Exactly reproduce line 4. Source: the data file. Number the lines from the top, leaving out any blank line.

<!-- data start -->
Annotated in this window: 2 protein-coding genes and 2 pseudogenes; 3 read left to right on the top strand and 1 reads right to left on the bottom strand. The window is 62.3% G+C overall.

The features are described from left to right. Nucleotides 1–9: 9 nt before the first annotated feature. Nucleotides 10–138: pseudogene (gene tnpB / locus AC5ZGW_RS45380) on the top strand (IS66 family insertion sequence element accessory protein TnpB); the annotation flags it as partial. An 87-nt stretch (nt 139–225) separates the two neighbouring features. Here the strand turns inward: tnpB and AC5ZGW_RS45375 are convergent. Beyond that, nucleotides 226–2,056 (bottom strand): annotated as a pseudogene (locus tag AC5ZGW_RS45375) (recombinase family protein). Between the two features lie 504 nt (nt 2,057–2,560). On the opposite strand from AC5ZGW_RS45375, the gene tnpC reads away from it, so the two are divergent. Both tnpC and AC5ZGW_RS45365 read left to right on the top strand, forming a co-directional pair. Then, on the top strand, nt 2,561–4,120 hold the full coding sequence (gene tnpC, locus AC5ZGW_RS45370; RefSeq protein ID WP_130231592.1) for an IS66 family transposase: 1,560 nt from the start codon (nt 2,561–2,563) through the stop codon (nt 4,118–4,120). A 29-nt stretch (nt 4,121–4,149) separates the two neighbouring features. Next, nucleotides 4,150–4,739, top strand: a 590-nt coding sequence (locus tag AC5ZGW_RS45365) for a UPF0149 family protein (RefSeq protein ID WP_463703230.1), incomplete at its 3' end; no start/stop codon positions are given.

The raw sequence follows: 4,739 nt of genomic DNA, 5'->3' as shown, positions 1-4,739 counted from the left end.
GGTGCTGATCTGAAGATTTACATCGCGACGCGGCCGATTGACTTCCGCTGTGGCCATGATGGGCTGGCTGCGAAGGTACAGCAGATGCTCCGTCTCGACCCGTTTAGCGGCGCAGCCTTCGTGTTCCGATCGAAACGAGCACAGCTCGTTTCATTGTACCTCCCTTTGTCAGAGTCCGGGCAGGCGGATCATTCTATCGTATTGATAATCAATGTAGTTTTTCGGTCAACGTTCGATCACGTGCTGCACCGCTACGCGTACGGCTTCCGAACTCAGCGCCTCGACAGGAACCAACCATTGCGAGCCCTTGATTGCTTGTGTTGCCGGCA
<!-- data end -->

GGTGCTGATCTGAAGATTTACATCGCGACGCGGCCGATTGACTTCCGCTGTGGCCATGATGGGCTGGCTGCGAAGGTACAGCAGATGCTCCGTCTCGACCCGTTTAGCGGCGCAGCCTTCGTGTTCCGATCGAAACGAGCACAGCTCGTTTCATTGTACCTCCCTTTGTCAGAGTCCGGGCAGGCGGATCATTCTATCGTATTGATAATCAATGTAGTTTTTCGGTCAACGTTCGATCACGTGCTGCACCGCTACGCGTACGGCTTCCGAACTCAGCGCCTCGACAGGAACCAACCATTGCGAGCCCTTGATTGCTTGTGTTGCCGGCA